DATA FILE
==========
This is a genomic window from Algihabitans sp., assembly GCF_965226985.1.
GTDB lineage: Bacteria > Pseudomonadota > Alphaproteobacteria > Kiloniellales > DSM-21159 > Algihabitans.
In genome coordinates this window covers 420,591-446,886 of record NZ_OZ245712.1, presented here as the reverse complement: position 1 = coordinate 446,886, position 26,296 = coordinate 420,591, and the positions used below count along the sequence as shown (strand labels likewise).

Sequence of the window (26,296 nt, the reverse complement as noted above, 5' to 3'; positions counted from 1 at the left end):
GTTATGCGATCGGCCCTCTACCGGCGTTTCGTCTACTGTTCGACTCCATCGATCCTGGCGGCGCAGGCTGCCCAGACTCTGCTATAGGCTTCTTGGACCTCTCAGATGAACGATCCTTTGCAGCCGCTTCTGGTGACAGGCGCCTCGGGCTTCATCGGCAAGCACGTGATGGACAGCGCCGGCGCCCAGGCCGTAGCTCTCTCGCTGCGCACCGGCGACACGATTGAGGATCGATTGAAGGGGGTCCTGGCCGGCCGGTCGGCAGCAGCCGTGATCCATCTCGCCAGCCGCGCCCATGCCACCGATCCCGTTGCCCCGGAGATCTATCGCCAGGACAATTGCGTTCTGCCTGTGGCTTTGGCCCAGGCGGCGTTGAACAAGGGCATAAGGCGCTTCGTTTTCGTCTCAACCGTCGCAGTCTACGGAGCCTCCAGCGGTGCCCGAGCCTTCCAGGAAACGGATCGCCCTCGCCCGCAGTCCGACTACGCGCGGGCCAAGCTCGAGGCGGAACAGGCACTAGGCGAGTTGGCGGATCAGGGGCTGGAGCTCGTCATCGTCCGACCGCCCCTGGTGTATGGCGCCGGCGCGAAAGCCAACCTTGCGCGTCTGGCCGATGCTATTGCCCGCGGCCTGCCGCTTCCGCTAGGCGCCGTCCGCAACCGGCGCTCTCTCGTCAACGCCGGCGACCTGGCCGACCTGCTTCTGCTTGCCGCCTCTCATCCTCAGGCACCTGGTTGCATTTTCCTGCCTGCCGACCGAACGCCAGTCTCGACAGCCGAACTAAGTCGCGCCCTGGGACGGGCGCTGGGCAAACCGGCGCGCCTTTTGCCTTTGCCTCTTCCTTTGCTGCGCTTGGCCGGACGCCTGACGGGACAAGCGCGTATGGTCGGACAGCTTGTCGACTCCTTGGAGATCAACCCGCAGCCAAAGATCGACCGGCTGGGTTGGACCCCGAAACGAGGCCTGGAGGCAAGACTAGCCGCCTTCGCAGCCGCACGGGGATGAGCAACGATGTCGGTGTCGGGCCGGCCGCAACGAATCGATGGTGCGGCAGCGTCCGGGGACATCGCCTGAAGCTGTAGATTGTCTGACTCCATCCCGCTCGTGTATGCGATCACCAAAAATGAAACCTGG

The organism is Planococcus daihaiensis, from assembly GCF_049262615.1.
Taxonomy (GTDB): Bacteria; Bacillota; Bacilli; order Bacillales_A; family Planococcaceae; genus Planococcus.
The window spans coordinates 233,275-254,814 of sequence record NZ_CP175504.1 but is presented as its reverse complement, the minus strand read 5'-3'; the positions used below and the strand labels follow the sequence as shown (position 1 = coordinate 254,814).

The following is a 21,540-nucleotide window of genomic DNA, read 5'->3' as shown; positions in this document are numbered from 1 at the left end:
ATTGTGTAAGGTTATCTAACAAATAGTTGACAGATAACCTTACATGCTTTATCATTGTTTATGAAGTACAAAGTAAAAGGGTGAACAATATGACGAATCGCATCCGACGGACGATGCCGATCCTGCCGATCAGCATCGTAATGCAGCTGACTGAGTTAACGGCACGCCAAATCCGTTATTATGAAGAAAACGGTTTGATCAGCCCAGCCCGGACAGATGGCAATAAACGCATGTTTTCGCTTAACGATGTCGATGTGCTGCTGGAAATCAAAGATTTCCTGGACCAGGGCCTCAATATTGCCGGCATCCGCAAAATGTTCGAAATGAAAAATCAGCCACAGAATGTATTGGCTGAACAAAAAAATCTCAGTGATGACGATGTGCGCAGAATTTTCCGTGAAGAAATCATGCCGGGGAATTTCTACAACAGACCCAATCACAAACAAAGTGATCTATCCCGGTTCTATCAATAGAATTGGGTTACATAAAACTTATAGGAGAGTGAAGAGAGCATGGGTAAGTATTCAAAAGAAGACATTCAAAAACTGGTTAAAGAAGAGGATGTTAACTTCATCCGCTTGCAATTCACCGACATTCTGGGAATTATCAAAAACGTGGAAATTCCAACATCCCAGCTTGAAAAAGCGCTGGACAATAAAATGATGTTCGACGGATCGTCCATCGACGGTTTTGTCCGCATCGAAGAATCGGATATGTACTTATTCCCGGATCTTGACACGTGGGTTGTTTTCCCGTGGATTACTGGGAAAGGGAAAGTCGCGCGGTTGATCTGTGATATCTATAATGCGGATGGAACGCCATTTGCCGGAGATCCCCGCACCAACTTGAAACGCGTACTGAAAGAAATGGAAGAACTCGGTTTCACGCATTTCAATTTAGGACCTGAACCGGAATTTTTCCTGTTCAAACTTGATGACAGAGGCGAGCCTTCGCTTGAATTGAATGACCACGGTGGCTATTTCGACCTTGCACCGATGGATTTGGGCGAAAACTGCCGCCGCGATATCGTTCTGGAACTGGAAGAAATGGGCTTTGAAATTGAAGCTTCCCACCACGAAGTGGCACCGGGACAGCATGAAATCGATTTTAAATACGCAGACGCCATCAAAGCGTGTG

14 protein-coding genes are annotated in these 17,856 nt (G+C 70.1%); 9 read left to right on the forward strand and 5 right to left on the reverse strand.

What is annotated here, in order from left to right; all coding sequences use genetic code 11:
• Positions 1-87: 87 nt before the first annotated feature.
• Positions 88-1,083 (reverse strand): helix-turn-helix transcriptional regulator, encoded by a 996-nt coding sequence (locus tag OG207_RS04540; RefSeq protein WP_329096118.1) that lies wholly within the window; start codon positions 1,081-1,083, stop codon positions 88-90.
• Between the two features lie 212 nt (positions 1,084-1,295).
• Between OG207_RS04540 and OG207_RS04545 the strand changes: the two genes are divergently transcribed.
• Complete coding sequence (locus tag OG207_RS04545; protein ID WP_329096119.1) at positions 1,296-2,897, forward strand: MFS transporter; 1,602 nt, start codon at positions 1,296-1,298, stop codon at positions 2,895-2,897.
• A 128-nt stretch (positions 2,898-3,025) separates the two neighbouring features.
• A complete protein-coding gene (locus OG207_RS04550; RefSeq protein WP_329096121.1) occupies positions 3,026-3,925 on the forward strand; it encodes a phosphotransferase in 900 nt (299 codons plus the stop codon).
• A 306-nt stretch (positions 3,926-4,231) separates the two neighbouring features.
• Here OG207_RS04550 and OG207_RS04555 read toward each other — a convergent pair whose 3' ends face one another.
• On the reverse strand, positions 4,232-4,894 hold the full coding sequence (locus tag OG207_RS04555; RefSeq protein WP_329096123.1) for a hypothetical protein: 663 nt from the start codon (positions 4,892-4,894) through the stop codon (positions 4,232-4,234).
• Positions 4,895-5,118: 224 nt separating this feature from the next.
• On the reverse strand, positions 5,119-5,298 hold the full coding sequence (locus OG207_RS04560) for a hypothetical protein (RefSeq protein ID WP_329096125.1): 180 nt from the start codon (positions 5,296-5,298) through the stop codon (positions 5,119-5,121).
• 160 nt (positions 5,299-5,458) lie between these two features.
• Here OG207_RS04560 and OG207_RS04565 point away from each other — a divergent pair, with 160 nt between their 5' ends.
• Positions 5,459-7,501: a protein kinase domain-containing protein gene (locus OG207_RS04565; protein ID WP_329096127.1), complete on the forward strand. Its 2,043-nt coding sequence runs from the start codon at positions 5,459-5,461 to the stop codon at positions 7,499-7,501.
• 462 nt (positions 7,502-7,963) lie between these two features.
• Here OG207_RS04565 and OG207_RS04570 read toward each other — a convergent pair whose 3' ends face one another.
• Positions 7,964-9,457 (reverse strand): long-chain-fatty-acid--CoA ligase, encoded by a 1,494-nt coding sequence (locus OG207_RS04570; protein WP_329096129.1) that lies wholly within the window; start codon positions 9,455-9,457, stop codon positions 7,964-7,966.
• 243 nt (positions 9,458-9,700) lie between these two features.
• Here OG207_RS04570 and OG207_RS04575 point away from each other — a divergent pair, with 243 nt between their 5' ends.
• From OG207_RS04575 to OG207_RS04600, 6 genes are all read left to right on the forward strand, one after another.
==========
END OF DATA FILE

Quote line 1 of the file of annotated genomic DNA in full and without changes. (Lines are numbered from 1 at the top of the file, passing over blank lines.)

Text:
This is a genomic window from Algihabitans sp., assembly GCF_965226985.1.